What should I eat? It’s a simple question that stirs up conflicting answers—and a lot of confusion.
Vegans, vegetarians, and paleos debate the pros and cons of dairy, grains, beans, even bacon.
According to food writer Mark Bittman and Dr. David Katz, MD, founder/president of the True Health Initiative and author of the book “The Truth About Food: Why Pandas Eat Bamboo and People Get Bamboozled,” humans are the only species confused about how to feed ourselves. “Every wild species on the planet knows how to do it,” they write, “presumably ours did, too, before our oversized brains found new ways to complicate things.”
But eating doesn’t have to be complicated. There’s one simple truth, grounded in science, that nutritionists, dietitians, functional medicine doctors, and public health experts around the globe would all agree on, whether they get their protein from beans or grass-fed beef. And it is summed up in two words: Eat clean.
Clean eating isn’t a diet, and it doesn’t eliminate any food groups. It’s about filling your plate with whole or minimally processed foods (fruits, veggies, fish, lean meat, whole grains, nuts, legumes) and observing how those foods make you feel so you can make the best choices for your body’s needs.
Here are five clean eating principles that will simplify your life.
1. Whole Foods Have a Single Ingredient
Just one. Think avocados, chicken, blueberries, broccoli. Minimally processed means a short ingredients list. For instance, eat whole grain bread made from stone-ground whole wheat flour, yeast, water, and salt.
Food for thought: “Real, whole, and minimally processed foods have high-quality protein, carbohydrates, fats, vitamins, minerals, and antioxidants that provide your body with the nutrients it needs for optimal health,” says Adam Perlman, meQuilibrium’s chief medical officer. “Packaged foods are processed for longer shelf lives with preservatives and other additives and often have less healthy nutrients. “When you’re not getting the raw materials you need, you won’t feel your best, emotionally, physically, or mentally.”
2. There’s No Such Thing as a “Bad” Food Group
(Except for junk food!) According to Bittman and Katz, one of the most misleading ideas about diet and health is that carbs are the enemy. Everything from black beans to jelly beans is a carbohydrate source. So if all carbs are evil, that means veggies and fruit. You cannot eat a healthful diet without carbohydrate sources.
Food for thought: Highly processed grains, fast food, and added sugar are bad, not because they’re carbohydrates, but because they’re low in nutrients, they raise blood sugar levels, and often have added fats, sodium, and other weird ingredients. (Same goes for saturated fat. In and of itself it isn’t “bad”—some very nutritious foods have it. It’s only a problem when we get too much.)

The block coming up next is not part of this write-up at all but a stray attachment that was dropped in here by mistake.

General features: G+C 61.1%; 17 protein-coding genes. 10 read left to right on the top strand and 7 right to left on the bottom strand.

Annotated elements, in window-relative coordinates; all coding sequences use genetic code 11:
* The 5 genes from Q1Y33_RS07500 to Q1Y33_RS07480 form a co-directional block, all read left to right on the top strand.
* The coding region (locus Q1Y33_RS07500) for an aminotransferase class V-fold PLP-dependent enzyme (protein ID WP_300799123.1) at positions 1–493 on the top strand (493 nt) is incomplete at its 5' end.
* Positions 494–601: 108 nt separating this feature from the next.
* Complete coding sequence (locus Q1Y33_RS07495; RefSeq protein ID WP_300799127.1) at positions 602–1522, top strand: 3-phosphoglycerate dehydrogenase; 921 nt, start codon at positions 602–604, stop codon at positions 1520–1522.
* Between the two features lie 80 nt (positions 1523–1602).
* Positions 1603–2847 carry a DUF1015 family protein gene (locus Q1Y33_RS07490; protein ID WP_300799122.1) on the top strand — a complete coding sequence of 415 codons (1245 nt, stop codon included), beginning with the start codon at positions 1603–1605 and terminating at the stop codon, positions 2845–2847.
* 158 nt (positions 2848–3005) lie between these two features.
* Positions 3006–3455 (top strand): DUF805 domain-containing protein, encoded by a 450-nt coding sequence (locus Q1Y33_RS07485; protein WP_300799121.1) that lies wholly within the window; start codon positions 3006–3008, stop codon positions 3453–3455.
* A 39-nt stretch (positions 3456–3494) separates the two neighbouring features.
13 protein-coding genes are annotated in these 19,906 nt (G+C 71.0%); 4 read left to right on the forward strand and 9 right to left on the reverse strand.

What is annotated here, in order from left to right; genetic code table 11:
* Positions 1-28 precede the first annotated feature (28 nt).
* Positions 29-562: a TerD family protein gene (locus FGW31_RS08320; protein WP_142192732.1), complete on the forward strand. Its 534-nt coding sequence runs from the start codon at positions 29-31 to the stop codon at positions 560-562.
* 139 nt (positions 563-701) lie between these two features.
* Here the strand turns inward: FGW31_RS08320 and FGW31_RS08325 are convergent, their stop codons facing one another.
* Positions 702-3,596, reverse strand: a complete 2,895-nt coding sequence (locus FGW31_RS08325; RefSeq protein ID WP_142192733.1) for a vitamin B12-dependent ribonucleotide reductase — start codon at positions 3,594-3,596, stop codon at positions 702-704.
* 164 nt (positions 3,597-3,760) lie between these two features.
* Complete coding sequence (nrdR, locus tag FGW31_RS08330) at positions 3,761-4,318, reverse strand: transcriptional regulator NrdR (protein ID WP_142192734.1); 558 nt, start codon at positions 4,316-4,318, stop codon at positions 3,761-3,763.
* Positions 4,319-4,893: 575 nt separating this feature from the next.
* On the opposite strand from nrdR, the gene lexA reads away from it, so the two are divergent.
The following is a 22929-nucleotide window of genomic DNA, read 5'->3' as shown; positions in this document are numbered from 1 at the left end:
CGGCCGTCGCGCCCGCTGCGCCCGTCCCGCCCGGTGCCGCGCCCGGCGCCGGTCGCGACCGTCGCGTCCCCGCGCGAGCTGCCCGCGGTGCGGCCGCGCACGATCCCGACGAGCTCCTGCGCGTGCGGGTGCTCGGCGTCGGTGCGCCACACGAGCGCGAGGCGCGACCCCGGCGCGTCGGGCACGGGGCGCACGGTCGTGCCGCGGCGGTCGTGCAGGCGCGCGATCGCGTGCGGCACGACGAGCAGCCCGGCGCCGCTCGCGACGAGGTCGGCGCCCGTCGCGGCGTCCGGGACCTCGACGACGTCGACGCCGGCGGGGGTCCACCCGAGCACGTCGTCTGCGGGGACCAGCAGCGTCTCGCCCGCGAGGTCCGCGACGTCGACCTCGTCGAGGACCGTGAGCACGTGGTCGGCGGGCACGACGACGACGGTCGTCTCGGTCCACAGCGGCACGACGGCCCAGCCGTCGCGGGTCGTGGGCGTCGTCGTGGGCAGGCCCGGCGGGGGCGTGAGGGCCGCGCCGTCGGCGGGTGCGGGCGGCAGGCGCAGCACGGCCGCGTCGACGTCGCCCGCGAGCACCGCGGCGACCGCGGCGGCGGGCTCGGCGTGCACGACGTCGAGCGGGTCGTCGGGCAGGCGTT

What matters most in our diet is balance. Humans evolved around the globe, from the Arctic to the desert to the tropics and nourished themselves from wildly different food sources. Bear in mind, none of those natural sources included pepperoni or Big Macs.
3. Plants Rule
Though there’s no one best diet, there is a theme: an emphasis on vegetables, fruits, whole grains, beans, lentils, nuts, seeds, and plain water for thirst. That can be with or without seafood; with or without dairy; with or without eggs; with or without some meat; high or low in total fat.
Food for thought: There is abundant evidence that diets of whole, minimally processed food; plant-based diets; and even plant-exclusive diets can prevent and reverse disease. The benefits of plant-predominant diets can be measured in years of life, and life in years.
4. Think About How Foods Make You Feel
When we embrace a specific diet, we allow the diet to make our food choices for us rather than considering what our bodies want or need.
Food for thought: There is no “one best diet” for everyone. The foods that are right for you depend on your age, food sensitivities, and medical conditions. For instance, maybe you’re on the (low-carb) paleo diet (because your friend raved about it) but you notice that the “plumbing” is a little backed up, or that by the end of the day your energy is flagging more than when your diet includes energy sources like beans and grains. Eating healthfully means eating what’s right for you.
5. Conventional Wisdom Doesn’t Change
Really, it doesn’t. So don’t get caught up in the latest food trends. The definition of a healthy diet—“eat food, not too much, mostly plants”—has been clear to nutrition experts for generations.
Food for thought: To avoid the pitfalls, focus on foods, not nutrients. A diet may be higher or lower in fat, or carbohydrate, or protein, and still be optimal. If you get the foods right, the nutrients sort themselves out. When you focus on a single nutrient you quickly learn that there are many ways to eat badly.
If you eat a balanced diet of real food, you really don’t have to worry about much else. “Clean eating is about doing your best,” says Perlman, “one healthy choice at a time.”